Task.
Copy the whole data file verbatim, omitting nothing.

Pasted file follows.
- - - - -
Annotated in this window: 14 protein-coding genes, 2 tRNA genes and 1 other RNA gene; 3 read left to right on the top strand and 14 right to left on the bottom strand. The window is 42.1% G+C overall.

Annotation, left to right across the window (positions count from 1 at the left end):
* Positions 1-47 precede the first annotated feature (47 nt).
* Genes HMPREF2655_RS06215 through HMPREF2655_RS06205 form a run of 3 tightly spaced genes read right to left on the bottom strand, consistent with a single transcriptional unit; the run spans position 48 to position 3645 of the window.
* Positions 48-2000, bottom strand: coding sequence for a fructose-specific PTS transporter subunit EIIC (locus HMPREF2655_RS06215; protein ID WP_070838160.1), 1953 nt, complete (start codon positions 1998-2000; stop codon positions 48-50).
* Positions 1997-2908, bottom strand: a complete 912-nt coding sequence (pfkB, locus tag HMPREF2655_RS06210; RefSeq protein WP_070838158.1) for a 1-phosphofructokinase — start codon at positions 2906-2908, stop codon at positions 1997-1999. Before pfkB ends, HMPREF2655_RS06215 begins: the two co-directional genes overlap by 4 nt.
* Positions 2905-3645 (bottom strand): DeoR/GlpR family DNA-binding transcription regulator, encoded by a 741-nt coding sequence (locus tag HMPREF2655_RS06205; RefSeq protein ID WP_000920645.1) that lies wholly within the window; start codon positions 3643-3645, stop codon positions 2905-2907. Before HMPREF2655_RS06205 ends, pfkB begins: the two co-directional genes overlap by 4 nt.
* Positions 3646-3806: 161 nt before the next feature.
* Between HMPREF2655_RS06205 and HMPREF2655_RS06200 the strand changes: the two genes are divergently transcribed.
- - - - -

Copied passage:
Annotated in this window: 14 protein-coding genes, 2 tRNA genes and 1 other RNA gene; 3 read left to right on the top strand and 14 right to left on the bottom strand. The window is 42.1% G+C overall.

Annotation, left to right across the window (positions count from 1 at the left end):
* Positions 1-47 precede the first annotated feature (47 nt).
* Genes HMPREF2655_RS06215 through HMPREF2655_RS06205 form a run of 3 tightly spaced genes read right to left on the bottom strand, consistent with a single transcriptional unit; the run spans position 48 to position 3645 of the window.
* Positions 48-2000, bottom strand: coding sequence for a fructose-specific PTS transporter subunit EIIC (locus HMPREF2655_RS06215; protein ID WP_070838160.1), 1953 nt, complete (start codon positions 1998-2000; stop codon positions 48-50).
* Positions 1997-2908, bottom strand: a complete 912-nt coding sequence (pfkB, locus tag HMPREF2655_RS06210; RefSeq protein WP_070838158.1) for a 1-phosphofructokinase — start codon at positions 2906-2908, stop codon at positions 1997-1999. Before pfkB ends, HMPREF2655_RS06215 begins: the two co-directional genes overlap by 4 nt.
* Positions 2905-3645 (bottom strand): DeoR/GlpR family DNA-binding transcription regulator, encoded by a 741-nt coding sequence (locus tag HMPREF2655_RS06205; RefSeq protein ID WP_000920645.1) that lies wholly within the window; start codon positions 3643-3645, stop codon positions 2905-2907. Before HMPREF2655_RS06205 ends, pfkB begins: the two co-directional genes overlap by 4 nt.
* Positions 3646-3806: 161 nt before the next feature.
* Between HMPREF2655_RS06205 and HMPREF2655_RS06200 the strand changes: the two genes are divergently transcribed.